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HOWTO: keep garage door from coming down on taco

Discussion in '3rd Gen. Tacomas (2016+)' started by ksJoe, Feb 15, 2020.

  1. Feb 15, 2020 at 4:18 PM
    #1
    ksJoe

    ksJoe [OP] Well-Known Member

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    My tacoma just barely fits in the garage. I want it back as far as possible so we can get around the front of it. That means the garage door is extemely close to scratching the bumper every time I close the door.

    I have a laser to put a dot on the dash when I'm in the right spot, but I wanted something a little more difinitive.

    The sensors that keep the door from coming down on a small child could be moved up and out, but then they wouldn't protect a kid...

    From what I've read, those sensors are transmitting and receiving an oscillating signal, so we can't just add another pair of standard garage door sensors. People report attempting to add sensors in serial and parallel without success.

    But - there are photobeam sensors that operate on 12 volts DC and provide a normally open or normally closed relay. That makes it easy - just set the relay to normally closed cut one of the wires for the existing sensors and run it through the relay.

    Any time the new sensor's beam is broken, it turns off the OEM sensor.

    I screwed a scrap of aluminium to the track to hold the sensors:

    Now it will let the door come down this close, but if the truck is back another inch, it won't let the door come down.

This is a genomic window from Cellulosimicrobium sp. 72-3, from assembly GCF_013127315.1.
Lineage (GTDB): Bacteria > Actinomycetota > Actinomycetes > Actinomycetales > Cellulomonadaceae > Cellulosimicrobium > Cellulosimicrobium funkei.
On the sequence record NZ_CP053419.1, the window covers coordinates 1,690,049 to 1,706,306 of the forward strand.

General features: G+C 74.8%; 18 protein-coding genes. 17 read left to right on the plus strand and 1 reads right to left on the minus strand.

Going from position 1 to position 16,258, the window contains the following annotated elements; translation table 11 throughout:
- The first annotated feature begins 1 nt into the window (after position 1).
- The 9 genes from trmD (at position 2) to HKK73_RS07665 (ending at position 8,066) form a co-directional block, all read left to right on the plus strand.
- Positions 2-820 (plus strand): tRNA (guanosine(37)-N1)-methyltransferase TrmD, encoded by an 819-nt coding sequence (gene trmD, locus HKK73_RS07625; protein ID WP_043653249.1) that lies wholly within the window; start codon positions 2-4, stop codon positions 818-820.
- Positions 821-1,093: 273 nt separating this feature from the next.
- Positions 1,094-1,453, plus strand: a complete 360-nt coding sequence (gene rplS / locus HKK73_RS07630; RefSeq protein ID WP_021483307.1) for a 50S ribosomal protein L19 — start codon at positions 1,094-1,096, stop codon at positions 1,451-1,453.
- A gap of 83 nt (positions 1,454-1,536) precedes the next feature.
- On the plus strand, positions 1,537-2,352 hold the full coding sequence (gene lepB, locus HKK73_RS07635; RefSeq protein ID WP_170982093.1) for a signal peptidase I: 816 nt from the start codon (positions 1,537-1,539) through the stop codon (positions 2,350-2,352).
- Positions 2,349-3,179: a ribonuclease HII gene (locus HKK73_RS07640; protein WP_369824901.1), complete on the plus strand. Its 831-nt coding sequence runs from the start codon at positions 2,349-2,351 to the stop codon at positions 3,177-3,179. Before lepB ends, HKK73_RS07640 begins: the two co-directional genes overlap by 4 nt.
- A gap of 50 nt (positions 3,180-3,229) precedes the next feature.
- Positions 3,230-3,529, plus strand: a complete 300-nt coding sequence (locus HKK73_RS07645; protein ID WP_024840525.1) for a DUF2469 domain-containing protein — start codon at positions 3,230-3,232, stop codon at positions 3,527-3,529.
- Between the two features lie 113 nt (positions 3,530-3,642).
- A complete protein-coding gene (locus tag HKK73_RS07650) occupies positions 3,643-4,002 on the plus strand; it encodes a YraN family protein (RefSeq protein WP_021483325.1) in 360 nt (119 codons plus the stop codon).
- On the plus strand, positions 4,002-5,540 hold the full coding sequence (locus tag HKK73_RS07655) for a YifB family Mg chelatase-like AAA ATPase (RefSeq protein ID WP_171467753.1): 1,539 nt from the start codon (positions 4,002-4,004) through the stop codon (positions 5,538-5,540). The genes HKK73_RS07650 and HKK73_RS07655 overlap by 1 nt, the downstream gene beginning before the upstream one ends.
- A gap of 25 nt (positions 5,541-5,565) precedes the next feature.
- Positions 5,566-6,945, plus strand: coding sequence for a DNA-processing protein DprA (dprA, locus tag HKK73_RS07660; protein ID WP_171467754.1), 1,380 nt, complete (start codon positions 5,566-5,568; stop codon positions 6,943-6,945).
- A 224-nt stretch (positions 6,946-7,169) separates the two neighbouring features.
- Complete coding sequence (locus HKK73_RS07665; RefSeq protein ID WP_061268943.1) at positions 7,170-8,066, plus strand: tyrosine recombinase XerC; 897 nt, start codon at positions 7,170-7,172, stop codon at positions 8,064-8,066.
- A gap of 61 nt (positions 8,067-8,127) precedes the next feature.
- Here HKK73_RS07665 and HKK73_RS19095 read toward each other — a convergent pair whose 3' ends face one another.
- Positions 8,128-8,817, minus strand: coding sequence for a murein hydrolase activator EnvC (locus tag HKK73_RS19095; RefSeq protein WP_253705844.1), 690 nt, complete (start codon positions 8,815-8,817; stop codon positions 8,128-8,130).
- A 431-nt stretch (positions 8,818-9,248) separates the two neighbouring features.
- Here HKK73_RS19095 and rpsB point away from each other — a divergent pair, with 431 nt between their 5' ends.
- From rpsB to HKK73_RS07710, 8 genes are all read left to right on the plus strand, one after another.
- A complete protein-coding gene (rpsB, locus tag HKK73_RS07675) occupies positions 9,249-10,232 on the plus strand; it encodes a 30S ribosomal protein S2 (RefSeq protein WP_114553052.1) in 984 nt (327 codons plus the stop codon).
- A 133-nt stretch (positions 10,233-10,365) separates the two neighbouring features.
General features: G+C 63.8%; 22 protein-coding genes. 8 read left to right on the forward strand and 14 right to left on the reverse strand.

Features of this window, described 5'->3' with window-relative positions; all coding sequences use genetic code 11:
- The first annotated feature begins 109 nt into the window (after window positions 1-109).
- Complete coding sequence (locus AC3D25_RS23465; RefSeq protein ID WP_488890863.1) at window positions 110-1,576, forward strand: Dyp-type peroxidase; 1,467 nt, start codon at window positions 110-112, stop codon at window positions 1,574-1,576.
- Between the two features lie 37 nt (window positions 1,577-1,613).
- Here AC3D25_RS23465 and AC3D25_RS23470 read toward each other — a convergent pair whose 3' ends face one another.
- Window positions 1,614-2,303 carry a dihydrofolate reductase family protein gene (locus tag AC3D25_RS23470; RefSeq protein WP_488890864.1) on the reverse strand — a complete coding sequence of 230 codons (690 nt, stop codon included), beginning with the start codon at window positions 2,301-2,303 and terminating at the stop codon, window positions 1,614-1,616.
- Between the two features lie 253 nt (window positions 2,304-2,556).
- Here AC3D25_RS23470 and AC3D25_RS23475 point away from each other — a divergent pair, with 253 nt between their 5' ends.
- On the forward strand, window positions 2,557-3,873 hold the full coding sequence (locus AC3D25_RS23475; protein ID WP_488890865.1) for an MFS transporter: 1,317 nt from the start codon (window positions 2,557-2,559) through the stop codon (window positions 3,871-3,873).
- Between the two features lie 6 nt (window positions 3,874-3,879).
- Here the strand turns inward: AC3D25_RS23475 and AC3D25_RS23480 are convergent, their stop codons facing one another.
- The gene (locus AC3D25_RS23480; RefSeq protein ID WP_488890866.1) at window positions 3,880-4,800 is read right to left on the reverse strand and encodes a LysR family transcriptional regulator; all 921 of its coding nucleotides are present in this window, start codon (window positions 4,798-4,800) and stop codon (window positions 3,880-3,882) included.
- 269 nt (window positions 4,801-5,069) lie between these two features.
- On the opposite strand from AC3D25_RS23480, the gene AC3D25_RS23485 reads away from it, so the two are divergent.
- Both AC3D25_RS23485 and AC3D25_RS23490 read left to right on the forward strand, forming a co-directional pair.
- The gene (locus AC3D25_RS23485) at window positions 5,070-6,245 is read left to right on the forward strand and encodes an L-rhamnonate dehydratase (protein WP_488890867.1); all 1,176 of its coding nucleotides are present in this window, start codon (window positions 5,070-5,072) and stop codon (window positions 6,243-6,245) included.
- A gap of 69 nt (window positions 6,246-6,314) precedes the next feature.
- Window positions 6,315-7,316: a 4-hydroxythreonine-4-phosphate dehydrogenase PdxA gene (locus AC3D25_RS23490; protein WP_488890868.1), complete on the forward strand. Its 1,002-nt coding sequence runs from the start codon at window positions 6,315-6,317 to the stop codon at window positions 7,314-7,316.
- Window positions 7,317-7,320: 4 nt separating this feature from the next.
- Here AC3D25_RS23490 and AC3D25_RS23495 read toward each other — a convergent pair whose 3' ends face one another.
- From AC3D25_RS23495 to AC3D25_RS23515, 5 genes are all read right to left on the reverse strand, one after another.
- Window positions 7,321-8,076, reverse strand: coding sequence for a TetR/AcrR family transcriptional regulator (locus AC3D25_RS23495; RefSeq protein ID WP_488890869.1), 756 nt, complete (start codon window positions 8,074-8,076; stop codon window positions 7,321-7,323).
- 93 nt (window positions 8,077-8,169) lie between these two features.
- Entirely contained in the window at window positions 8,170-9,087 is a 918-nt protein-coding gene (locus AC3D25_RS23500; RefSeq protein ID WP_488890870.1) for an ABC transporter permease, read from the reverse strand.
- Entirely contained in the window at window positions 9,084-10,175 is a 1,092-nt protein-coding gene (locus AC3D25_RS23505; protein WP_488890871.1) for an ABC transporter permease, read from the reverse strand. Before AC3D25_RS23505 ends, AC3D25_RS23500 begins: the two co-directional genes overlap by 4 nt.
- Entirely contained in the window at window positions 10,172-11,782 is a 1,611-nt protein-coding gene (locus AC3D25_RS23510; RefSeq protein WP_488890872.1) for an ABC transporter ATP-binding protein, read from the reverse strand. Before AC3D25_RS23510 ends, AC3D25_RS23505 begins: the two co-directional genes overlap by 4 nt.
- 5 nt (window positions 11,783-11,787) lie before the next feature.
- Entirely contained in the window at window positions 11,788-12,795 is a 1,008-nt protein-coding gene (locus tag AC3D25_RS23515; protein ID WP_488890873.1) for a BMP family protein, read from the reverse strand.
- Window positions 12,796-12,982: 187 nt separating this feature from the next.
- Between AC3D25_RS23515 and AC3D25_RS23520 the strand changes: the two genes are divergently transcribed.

Supplies required for isntalling the sensors:
    - One set of sensors
    - 50 feet or so of thermostat wire
    - a 12volt DC power transformer (it can be very small, total draw is 45 ma for both)
    - a few staples for the wire
    - whatever you're using as a bracket to mount the sensors (or put them on the wall)

    Now I have the laser to tell me if I'm about where I want to be, and if I'm not paying attention, the door still can't come down on the taco.
     
  2. Feb 15, 2020 at 4:20 PM
    #2
    Yettee

    Yettee Well-Known Member

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    cleaver move on that sensor, I had my garage door scratch/gouge my bumper on my old car.
     
  3. Feb 15, 2020 at 4:25 PM
    #3
    Tallwalker

    Tallwalker Too tall to hide, too old to run.

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    Nice solution. I am finding it weird parking in the garage in general. New Taco is the first truck I have owned that would even go in there!
     
  4. Feb 15, 2020 at 4:30 PM
    #4
    ksJoe

    ksJoe [OP] Well-Known Member

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    thanks.
    Yeah, I did quite of bit of looking online and was mostly finding a lot of people trying and failing to add a second set of OEM ensors. Eventually I found one reference generic sensors with the relay.

    I don't know what the manufacturer intended them for, but with that configurable relay they can be used for just about anything.
     
  5. Feb 15, 2020 at 4:38 PM
    #5
    kimw880

    kimw880 Well-Known Member